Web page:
A cherry tomato bush will have a harvest of all its tomatoes at once, but a vining one tends to produce its fruit staggered for a longer period of tomato picking. Fresh tomatoes will last up to a week in the fridge, and can be frozen, canned or dried for longer storage.

18 Responses to “How to Grow Cherry Tomatoes”

  1. haley  Says:

    Depending on the weather the cherry tomato will grow grow at a diffrent pace.

  2. Donald Grose  Says:

    I have had my cherry tomato plants less than a month. I have them in a self watering planter 11.5x 9, they are approx 4 foot high and growing. Do I need to get a bigger container and do I need to prune? and how?? I live in Florida.

  3. margaret  Says:

    I bought 3 Cherry Gardners delight tomatoe plants. Do I still have to prick out the side shoots and support with a stake or should I let them bush out.

  4. Nancy  Says:

    Hi, I want to know how much and how often I have to water
    Our cherry tomato and basil which both are planted in our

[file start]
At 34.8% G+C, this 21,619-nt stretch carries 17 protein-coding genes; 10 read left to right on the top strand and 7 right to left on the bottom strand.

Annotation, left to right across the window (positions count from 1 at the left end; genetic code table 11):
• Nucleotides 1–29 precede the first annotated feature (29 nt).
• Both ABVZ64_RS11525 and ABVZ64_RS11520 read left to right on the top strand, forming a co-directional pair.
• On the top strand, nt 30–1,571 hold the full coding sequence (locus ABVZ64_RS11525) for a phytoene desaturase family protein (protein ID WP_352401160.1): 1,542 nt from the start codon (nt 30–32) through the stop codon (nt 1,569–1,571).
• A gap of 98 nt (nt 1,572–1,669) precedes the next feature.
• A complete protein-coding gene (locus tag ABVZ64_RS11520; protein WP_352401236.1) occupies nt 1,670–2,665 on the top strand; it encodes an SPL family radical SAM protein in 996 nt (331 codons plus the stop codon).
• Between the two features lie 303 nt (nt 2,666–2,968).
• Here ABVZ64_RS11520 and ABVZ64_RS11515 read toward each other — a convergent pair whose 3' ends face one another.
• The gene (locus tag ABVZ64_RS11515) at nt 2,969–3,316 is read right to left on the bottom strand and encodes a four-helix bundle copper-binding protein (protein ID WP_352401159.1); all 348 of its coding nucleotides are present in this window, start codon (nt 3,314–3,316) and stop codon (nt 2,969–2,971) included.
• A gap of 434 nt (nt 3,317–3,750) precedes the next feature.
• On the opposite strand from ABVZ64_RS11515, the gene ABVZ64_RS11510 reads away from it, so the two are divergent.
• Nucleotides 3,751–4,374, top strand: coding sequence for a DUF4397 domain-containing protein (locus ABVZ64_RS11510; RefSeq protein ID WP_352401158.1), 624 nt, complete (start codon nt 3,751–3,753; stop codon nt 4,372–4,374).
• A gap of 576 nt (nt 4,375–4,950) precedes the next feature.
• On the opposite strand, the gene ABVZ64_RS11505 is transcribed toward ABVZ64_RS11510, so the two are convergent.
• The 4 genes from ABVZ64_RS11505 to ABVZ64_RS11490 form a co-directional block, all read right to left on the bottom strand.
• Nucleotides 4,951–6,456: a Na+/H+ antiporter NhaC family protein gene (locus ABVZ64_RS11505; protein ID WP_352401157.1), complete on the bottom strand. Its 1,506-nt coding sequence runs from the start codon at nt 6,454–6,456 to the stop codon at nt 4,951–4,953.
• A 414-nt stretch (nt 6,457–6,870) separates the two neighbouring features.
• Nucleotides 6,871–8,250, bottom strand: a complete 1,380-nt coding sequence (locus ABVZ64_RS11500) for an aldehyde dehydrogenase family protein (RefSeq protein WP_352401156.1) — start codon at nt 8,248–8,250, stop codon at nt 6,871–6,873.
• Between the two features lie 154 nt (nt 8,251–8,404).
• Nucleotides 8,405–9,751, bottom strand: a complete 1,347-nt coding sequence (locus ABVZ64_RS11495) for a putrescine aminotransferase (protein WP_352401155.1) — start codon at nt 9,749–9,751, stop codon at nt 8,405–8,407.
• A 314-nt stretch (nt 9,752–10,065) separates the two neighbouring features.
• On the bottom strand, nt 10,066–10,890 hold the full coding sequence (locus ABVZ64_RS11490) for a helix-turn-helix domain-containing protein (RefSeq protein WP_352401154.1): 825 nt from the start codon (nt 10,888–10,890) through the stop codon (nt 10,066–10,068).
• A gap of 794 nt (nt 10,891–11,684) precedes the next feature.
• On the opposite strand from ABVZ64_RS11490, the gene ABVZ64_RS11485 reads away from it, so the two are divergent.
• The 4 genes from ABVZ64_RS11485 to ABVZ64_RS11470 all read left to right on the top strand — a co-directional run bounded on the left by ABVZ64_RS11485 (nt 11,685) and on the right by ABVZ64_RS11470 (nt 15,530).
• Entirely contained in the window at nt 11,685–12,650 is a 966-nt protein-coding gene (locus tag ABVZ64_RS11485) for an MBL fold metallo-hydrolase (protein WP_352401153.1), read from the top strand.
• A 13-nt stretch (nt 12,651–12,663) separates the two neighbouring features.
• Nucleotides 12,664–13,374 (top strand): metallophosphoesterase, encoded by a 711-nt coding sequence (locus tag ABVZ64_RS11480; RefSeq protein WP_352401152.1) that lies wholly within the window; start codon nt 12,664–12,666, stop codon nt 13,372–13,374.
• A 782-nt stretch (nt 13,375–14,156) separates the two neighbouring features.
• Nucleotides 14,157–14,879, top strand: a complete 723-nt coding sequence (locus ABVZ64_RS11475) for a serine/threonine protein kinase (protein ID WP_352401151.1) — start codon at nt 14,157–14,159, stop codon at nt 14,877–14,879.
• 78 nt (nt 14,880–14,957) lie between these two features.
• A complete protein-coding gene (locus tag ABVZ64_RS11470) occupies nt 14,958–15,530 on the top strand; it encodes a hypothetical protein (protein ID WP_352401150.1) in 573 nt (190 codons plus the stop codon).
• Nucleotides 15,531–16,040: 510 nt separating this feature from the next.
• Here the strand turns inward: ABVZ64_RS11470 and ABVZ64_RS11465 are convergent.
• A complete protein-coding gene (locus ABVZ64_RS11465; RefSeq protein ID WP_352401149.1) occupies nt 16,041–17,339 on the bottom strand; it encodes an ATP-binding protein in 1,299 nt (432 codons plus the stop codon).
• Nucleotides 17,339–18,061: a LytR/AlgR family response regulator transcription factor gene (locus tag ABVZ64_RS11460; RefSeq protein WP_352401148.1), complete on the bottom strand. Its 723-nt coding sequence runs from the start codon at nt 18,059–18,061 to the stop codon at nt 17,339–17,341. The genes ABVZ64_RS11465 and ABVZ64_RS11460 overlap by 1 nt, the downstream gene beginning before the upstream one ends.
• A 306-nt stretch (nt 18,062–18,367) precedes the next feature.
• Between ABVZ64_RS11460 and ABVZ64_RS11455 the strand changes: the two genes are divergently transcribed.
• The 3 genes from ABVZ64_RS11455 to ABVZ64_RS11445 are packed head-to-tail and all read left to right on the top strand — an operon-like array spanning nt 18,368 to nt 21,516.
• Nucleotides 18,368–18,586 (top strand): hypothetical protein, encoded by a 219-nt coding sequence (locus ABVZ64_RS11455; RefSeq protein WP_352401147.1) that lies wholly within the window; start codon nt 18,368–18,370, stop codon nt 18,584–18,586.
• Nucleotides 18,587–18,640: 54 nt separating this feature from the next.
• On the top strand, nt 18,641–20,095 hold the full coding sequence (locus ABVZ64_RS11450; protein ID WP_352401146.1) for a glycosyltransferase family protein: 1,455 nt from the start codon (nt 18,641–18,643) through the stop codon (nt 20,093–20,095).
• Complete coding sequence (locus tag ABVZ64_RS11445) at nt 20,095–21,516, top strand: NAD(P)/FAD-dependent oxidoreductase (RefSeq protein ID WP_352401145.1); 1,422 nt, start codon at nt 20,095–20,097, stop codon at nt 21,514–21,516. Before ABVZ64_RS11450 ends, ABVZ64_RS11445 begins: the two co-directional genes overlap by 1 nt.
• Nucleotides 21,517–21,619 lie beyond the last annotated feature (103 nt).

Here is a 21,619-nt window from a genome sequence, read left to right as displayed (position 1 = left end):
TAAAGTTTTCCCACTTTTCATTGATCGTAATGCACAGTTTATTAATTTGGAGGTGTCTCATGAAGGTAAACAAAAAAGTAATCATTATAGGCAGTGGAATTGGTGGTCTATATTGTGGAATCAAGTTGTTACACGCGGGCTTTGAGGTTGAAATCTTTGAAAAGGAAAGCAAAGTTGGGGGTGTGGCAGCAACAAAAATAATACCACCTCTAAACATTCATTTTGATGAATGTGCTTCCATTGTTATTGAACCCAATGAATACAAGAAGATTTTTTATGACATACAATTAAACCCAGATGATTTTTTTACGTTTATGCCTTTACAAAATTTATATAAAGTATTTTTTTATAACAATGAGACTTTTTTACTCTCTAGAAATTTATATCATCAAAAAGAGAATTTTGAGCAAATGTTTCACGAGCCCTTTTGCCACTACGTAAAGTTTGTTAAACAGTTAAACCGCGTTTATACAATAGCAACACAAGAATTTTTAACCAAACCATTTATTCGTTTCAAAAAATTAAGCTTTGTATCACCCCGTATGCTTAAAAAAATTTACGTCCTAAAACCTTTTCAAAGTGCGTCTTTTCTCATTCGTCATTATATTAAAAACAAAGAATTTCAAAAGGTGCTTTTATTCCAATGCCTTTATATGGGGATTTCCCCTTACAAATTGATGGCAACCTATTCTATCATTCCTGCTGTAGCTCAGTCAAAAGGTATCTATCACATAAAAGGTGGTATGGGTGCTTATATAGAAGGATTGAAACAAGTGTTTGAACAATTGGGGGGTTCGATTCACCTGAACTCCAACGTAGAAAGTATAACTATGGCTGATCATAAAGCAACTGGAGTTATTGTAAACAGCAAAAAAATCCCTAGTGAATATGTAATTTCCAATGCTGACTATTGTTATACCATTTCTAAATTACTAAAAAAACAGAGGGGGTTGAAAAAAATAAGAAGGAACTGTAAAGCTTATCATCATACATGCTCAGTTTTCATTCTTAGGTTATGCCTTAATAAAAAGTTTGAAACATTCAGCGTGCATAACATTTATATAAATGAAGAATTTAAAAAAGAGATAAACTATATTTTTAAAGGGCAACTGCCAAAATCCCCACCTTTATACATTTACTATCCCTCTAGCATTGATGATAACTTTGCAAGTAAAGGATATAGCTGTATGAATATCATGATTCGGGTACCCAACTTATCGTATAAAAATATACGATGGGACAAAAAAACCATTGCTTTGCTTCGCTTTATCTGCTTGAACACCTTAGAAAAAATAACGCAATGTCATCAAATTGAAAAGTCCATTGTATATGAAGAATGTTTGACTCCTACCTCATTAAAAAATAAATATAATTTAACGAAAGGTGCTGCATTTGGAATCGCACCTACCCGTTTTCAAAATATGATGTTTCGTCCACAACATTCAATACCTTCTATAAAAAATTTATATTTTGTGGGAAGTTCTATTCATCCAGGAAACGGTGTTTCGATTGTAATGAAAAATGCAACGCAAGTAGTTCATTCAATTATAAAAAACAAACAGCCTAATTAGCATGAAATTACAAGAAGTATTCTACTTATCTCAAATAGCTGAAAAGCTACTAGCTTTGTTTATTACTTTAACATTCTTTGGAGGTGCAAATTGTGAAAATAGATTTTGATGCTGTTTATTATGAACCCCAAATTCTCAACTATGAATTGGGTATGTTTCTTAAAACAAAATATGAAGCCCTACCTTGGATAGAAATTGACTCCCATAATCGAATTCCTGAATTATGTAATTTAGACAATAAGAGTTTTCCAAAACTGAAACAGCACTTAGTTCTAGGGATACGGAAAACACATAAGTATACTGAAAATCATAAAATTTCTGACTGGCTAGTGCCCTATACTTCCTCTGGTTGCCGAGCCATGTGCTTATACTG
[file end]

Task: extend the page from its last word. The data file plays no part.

5. Ken  Says:

    I’m growing a cherry tomato, sweet 100 plant. It’s bearing fruit now but not yet ripe. I’m wondering exactly how to water it? Can they be over-watered? Also, there is some yellowing of the leaves. Can this be from over-watering?

  6. shapiro  Says:

    can I start growing cherry tomatoes, by just planting the seeds from a cherry tomato?

  7. justin  Says:

    could you plse show an example of a tomatoe cage for the vining variety. many thanks.

  8. nichole  Says:

    hey im having to do a project for my ag class it would be great if i could get help i need to know about the following plants crookneck squash , bradley tomato, and cherry tomato

  9. megan  Says:

    how much space does it need to grow cause i am using a garden bed not vine

  10. Scott  Says:

    hoops were not enough support for my cherry tomato plants how do you support the plant

  11. Beth  Says: